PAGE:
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Ions in an electrostatic ion beam trap Oded Heber Weizmann Institute of Science Israel Physics: Daniel Zajfman Henrik Pedersen (now at MPI) Michael Rappaport.

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Presentation on theme: "Ions in an electrostatic ion beam trap Oded Heber Weizmann Institute of Science Israel Physics: Daniel Zajfman Henrik Pedersen (now at MPI) Michael Rappaport."— Presentation transcript:

1 Ions in an electrostatic ion beam trap Oded Heber Weizmann Institute of Science Israel Physics: Daniel Zajfman Henrik Pedersen (now at MPI) Michael Rappaport Sarah Goldberg Adi Naaman Daniel Strasser Peter Witte (also MPI) Nissan Altstein Daniel Savin Chemistry: Yinon Rudich Irit Sagi 4th LEIF meeting Belfast 2003

2 INTRODUCTION: ELETROSTATIC LINEAR TRAP AND LAB DYNAMICS OF ION BUNCHES IN THE TRAP LONG TIME SYNCRONIZATION MODE DIFFUSION MODE TALK SUBJECTS

3 Optical resonatorParticle resonator Trapping of fast ion beams using electrostatic field Photon optics - ion optics L M VV E k, q V>E k /q

4 L=407 mm Entrance mirror Exit mirror Field free region

5 V1V1 V4V4 V2V2 V3V3 VzVz V1V1 V4V4 V2V2 V3V3 VzVz Trapping ion beams at keV energies No magnetic fields No RF fields No mass limit Large field free region Simple to operate Directionality External ion source Easy beam detection Why is this trap different from the other traps? Detector (MCP) EkEk Neutrals Physics with the electrostatic ion beam trap Metastable states Bi-molecules Clusters Photon induced processes Electron collisions Beam dynamics …

6 Lifetime of the metastable 1 S 0 state of Xe ++ Theory Garstang: 4.4 ms Hansen: 4.9 ms Experiments Calamai: 4.6  0.3 ms Walch: 4.5  0.3 ms

7 Photon count rate  =4.46  0.08 ms 3P13P1 1S01S0 =380 nm

8 Beam lifetime: 4.2 keV, Xe ++.  =310  2 ms. Since the beam lifetime is much longer than the 1 S 0 state lifetime, there are no corrections due to collisions or quenching. Theory Garstang: 4.4 ms Hansen: 4.9 ms Experiments Calamai: 4.6  0.3 ms Walch: 4.5  0.3 ms Present: 4.46  0.08 ms

9 Laser room Ion sources Source control Linear trap Bent trap control room

10 E k, m, q W0W0 Pickup electrode WnWn E k =4.2 keV Ar + (m=40) T 2W n 2930 ns 280 ns (f=340 kHz) Induced signal on the pickup electrode.

11 Time evolution of the bunch length The bunch length increases because: Not all the particles have exactly the same velocities (  v/v  5x10 -4 ). Not all the particles travel exactly the same path length per oscillation. The Coulomb repulsion force pushes the particles apart. After 1 ms (~350 oscillations) the packet of ions is as large as the ion trap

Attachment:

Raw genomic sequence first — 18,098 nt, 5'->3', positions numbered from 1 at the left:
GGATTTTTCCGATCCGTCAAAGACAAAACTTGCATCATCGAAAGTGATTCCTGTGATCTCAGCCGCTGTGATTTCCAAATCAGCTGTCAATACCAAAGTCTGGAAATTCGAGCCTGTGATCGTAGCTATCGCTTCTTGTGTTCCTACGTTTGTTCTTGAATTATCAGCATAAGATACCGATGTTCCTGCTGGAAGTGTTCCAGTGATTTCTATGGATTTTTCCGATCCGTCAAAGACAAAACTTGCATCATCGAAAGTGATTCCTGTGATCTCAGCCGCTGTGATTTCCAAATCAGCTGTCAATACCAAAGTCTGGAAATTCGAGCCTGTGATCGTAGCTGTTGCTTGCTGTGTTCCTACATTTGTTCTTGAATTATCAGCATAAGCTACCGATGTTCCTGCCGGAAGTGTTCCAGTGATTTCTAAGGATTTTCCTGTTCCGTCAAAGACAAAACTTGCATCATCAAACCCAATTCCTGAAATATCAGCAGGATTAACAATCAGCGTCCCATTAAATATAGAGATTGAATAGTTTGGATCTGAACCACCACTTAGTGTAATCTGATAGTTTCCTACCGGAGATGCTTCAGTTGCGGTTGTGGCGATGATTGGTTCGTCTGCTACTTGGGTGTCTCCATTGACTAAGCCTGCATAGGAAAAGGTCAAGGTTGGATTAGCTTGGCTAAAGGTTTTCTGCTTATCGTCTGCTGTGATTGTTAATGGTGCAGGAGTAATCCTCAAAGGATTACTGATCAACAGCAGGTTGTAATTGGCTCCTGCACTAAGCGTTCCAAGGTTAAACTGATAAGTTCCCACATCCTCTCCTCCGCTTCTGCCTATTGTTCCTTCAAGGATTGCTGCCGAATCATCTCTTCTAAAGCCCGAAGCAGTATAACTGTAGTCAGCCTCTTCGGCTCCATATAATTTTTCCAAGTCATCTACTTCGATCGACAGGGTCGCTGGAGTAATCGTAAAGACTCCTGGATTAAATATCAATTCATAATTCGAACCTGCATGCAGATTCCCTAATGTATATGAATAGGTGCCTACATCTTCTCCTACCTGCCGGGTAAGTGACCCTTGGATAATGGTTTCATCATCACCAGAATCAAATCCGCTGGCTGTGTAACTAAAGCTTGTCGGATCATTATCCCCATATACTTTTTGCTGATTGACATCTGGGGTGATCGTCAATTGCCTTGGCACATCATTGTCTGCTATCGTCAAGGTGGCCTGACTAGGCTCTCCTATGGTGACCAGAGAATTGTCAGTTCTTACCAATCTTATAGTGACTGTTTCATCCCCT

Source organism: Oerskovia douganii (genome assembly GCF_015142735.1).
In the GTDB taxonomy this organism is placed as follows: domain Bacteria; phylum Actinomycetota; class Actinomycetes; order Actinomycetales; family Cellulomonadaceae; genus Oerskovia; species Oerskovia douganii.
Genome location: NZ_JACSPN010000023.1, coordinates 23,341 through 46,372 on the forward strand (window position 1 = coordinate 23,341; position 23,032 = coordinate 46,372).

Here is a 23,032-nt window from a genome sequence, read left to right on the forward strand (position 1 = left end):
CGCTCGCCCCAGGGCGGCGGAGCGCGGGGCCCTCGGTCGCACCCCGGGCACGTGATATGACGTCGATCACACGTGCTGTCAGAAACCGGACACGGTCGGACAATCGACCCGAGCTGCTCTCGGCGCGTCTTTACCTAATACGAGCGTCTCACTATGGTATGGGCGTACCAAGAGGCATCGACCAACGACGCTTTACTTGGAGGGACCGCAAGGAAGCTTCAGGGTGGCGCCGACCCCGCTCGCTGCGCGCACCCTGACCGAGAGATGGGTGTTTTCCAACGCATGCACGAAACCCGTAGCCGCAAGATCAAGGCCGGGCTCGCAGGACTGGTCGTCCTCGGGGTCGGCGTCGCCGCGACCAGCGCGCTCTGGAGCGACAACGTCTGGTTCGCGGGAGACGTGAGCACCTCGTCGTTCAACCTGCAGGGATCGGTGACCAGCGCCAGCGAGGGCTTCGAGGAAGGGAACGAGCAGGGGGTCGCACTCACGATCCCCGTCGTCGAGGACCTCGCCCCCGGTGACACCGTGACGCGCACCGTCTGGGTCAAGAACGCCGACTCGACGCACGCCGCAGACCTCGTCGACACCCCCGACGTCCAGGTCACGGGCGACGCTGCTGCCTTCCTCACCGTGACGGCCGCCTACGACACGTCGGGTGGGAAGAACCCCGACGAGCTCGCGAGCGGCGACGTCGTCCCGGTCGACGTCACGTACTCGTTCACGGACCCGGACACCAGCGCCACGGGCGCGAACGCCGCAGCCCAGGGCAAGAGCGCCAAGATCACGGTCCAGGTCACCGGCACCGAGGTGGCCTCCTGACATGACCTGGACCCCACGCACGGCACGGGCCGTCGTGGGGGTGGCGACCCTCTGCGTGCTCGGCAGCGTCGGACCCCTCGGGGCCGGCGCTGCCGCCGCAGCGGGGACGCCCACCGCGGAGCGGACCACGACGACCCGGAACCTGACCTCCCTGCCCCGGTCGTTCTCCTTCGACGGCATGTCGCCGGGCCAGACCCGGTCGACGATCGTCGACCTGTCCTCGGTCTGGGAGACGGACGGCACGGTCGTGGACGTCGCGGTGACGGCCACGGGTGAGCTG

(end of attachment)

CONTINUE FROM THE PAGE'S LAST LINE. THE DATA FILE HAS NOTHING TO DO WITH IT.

12 Time evolution of the bunch width ΔT: Dispersion coefficient

13 Harmonic Oscillator Oscillation time: Linear Trap “ Time focusing ”, ” space focusing ”, “ momentum focusing ”

14 Characteristic time spread as a function of voltage on the last electrode of the trap. Diffusion Synch. dT/dv > 0 dT/dv < 0 Dispersion calculated for the real potential in the 3D ion trap Is dT/dv>0 a valid condition in the “real” trap? Kinematical condition for motion synchronization: dT/dv > 0 K dT/dv

15 T=15 msT=5 msT=1 ms T=30 msT=50 msT=90 ms

16 “Synchronization motion” Expected Observation: No time dependence! Shouldn’t the Coulomb repulsion have spread the particles? What happened to the initial velocity distribution? Dispersion No-dispersion

17 Trajectory simulation for the real system. Trajectories in the real field of the ion trap Without Coulomb interaction With Coulomb interaction E1>E2E1>E2

18 Fourier Transform of the Pick-up Signal. Resolution: 1.3 kHz,  f/f  1/ keV Ar + ff Non-synchronizing mode: dT/dv < 0

19 Application to mass spectrometry: Injection of more than one mass FFT m

20 Characteristic time spread as a function of voltage on the last electrode of the trap. Diffusion Synch. dT/dv > 0 dT/dv < 0 Dispersion calculated for the real potential in the 3D ion trap Is dT/dv>0 a valid condition in the “real” trap? Kinematical condition for motion synchronization: dT/dv > 0 K dT/dv

21 Delta-kick cooling (focusing in velocity space) S. Chu et al., Opt. Lett. 11, 73 (1986) Phase space before kick: x p x p Phase space after kick: Condition for delta-kick cooling: A correlation in phase space must exist Experiments performed on neutral atoms or molecules F. Crompvoets et al., Phys. Rev. Lett., 89, (2002) E. Marechal et al., Phys. Rev. A, 59, 4636 (1999) Proposal for charged particles (weakly interacting particles): Y. Kishimoto et al., Phys. Rev. E, 55, 5948 (1997) γ

22 γ Phase space simulation using 20 ions with equivalent charges of 5 x 10 5 ions Phase space correlation builds up very fast because of the strong Coulomb interaction at the turning points (trap mirrors) dT/dv<0 !!

23 Delta-kick cooling on strongly interacting particles: Beating the Coulomb force Ingredients for delta-kick cooling in the trap: Wave form generator Trigger Kicker Bunch motion 1)Dispersive mode: dT/dv<0 2)Fast build up of phase space correlation 3)Small bunches t U(t) U0U0 Optimum pulse -T p TpTp γ: correlation angle Ek: beam energy τ: half transition time through the cooling electrodes β: Geometrical factor

24 If the velocity spread is reduced, the bunch size increase should be slower Bunch size without kick Bunch size with δ-kick Apply cooling pulse How is “cooling” observed? ΔWΔW Experiment: 5 x 10 5 Ar +, E k = 4.2 keV β ≈ 0.78 T p =0.5 μs γ ≈ 0.01 μs eV 10.7 eV

25 Summery: Ion bunch motion in the electrostatic trap can be in a synchronization mode when dT/dv>0 Application: high resolution mass spectrometry When dT/dv<0 the bunch is in an enhanced diffusion mode Application: delta kick cooling Ion Motion Synchronization in an Ion-Trap Resonator, Phys. Rev. Lett., pp , 87 (2001). Phys. Rev. A., pp , 65 (2002). Phys. Rev. A, pp , 65 (2002). Phys. Rev. Lett., pp , 89 (2002) Delta Kick Cooling Submitted to Phys. Rev. A


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